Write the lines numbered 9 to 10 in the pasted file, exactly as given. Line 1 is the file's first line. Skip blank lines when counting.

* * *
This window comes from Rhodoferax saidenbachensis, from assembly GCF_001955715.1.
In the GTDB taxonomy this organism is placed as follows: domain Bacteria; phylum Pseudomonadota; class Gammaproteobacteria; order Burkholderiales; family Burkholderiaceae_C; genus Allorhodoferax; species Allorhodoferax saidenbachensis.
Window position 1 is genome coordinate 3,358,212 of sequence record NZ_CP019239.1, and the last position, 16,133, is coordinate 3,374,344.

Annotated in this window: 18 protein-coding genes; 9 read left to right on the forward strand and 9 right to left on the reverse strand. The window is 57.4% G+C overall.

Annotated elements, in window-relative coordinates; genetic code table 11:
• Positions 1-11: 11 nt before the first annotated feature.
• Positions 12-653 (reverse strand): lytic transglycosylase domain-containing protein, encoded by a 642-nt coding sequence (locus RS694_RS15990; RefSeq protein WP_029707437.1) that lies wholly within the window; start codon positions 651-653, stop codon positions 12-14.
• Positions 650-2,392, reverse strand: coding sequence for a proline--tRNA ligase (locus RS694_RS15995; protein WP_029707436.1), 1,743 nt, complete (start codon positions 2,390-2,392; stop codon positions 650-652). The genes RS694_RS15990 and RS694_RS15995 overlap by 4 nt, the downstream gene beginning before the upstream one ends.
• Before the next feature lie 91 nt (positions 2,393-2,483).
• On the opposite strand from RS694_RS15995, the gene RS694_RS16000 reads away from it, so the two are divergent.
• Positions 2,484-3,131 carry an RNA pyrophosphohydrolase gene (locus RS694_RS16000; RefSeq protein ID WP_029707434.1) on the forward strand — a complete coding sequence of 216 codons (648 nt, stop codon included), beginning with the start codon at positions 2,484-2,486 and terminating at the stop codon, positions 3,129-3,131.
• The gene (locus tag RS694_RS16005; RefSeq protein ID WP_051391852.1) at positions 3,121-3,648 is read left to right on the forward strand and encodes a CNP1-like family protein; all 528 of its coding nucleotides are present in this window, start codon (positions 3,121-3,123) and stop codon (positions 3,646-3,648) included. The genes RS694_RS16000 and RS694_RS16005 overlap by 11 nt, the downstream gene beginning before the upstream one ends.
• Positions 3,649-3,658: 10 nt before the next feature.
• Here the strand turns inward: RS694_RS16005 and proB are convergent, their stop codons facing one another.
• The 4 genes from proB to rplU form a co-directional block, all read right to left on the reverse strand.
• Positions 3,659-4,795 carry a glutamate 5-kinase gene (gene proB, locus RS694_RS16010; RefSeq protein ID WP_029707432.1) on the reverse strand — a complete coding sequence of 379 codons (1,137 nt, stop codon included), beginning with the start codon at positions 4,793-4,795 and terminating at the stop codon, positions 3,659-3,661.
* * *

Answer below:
• Before the next feature lie 91 nt (positions 2,393-2,483).
• On the opposite strand from RS694_RS15995, the gene RS694_RS16000 reads away from it, so the two are divergent.